Need help with flatness of concrete subfloor


  #1  
Old 12-31-06, 01:41 PM
J
Member
Thread Starter
Join Date: May 2005
Posts: 3
Upvotes: 0
Received 0 Upvotes on 0 Posts
Need help with flatness of concrete subfloor

We are planning on installing laminate over a concrete subfloor (Ground floor, no basement, no moisture). I have been through a lot of posts and although I see references to checking flatness I need more specifics. I know the industry standard of 1/8 in 6ft or 3/16 in 10ft. How do I go about checking this? If the straight edge rocks but the distance between the floor and straight edge is 1/8 on both sides (The middle of straight edge obviously is sitting on a high spot)is that okay? If you push the one side down though the distance is actually 1/4 inch.

I have a 6ft straight edge. I assume I start in a corner and run the straight edge along the wall. Where do I do my next measurement? Move out 10 inches or so? Then do the same thing along the perpendicular wall? do you check diagonally across the room also? I have looked at a few spots and they appear to be flat but if I move the straight edge about a foot or so I can rock the straight edge and the distance from the floor to the straight edge is about a 1/4 inch.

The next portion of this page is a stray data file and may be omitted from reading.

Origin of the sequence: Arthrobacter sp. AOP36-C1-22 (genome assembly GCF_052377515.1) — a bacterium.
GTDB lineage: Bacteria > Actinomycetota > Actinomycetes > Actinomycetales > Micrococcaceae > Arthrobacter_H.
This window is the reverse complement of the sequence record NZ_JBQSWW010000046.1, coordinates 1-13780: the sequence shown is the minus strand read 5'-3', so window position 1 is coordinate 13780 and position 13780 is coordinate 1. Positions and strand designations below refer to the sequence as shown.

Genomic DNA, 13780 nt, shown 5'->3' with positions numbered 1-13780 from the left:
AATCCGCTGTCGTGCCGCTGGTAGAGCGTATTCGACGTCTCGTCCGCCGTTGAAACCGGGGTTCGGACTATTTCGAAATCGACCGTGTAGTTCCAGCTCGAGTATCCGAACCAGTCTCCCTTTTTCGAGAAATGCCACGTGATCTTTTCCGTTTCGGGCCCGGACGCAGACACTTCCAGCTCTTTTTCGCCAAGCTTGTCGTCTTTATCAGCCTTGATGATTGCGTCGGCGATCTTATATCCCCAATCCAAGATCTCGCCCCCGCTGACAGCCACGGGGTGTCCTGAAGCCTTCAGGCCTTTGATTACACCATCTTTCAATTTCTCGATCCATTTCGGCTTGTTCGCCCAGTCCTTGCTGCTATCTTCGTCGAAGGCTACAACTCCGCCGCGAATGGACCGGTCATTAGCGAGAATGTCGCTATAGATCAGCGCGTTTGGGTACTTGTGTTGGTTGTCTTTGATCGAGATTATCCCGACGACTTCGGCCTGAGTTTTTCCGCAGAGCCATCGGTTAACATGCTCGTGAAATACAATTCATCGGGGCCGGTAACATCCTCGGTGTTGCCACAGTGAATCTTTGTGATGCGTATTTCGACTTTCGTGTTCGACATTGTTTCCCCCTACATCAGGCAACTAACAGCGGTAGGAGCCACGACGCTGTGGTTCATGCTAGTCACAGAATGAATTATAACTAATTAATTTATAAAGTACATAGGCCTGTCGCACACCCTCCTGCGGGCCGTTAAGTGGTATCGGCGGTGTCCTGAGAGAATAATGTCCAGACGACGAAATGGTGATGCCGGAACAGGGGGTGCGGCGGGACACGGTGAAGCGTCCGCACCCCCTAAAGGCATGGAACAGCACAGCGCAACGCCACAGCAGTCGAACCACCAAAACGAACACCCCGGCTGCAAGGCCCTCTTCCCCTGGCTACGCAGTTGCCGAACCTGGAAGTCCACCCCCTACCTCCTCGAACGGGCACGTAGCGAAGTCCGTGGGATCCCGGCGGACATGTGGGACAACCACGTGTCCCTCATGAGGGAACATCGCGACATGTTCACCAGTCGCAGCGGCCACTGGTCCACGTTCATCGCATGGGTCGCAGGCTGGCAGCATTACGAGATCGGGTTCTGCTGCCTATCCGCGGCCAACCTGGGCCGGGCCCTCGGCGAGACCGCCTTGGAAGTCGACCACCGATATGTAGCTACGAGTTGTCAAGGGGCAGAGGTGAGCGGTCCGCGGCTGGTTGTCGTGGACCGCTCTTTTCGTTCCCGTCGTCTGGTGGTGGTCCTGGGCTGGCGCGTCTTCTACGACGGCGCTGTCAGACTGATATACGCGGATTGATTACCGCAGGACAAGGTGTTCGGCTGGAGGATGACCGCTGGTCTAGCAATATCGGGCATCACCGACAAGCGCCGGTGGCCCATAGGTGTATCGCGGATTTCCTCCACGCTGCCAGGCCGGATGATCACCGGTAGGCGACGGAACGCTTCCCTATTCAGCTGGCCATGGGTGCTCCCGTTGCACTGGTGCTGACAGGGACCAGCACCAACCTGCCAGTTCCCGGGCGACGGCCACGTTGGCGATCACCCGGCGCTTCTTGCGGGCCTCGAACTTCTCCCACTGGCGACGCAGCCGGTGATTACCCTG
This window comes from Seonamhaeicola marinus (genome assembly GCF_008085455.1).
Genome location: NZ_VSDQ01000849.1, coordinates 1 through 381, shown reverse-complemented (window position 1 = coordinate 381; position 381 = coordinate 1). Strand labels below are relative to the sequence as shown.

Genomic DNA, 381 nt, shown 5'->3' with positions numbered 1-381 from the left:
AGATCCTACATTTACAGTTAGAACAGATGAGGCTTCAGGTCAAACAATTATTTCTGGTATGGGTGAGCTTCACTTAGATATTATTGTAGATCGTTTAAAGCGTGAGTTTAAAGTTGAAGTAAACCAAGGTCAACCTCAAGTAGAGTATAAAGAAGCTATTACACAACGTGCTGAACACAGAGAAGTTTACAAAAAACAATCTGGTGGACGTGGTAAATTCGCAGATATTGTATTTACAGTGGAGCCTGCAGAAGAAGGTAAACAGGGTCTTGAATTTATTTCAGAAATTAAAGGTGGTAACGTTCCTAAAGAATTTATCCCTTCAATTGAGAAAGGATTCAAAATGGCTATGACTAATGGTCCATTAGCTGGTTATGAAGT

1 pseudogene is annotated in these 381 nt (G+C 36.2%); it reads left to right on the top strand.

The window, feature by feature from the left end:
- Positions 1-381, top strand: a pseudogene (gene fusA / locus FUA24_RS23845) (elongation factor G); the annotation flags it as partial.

The concrete has a very smooth and hard texture in most spots so haven't been able to really scratch the surface easily with anything manual. We have been able to take it down with an angle grinder with a diamond blade but the result was not smooth and was easily gouged. What type of tool/grinder is best for bringing down the high spots?
 
  #2  
Old 01-01-07, 07:47 AM
Join Date: Nov 2000
Location: Austin, TX
Posts: 4,857
Upvotes: 0
Received 0 Upvotes on 0 Posts
At the top of this forum is a "Sticky" Floor Prep. There are some picture links you can cut and paste into your browser.


It doesn't mater if it is "gouged" as long as you have the crown down and it doesn't matter if it is lower when your done. You can always screed over the area now and make it perfect.

They make cupped diamond wheels(not a blade/disc) that work the surface more evenly. They can be pricey.
 
 

Thread Tools
Search this Thread
 
Ask a Question
Question Title:
Description:
Your question will be posted in: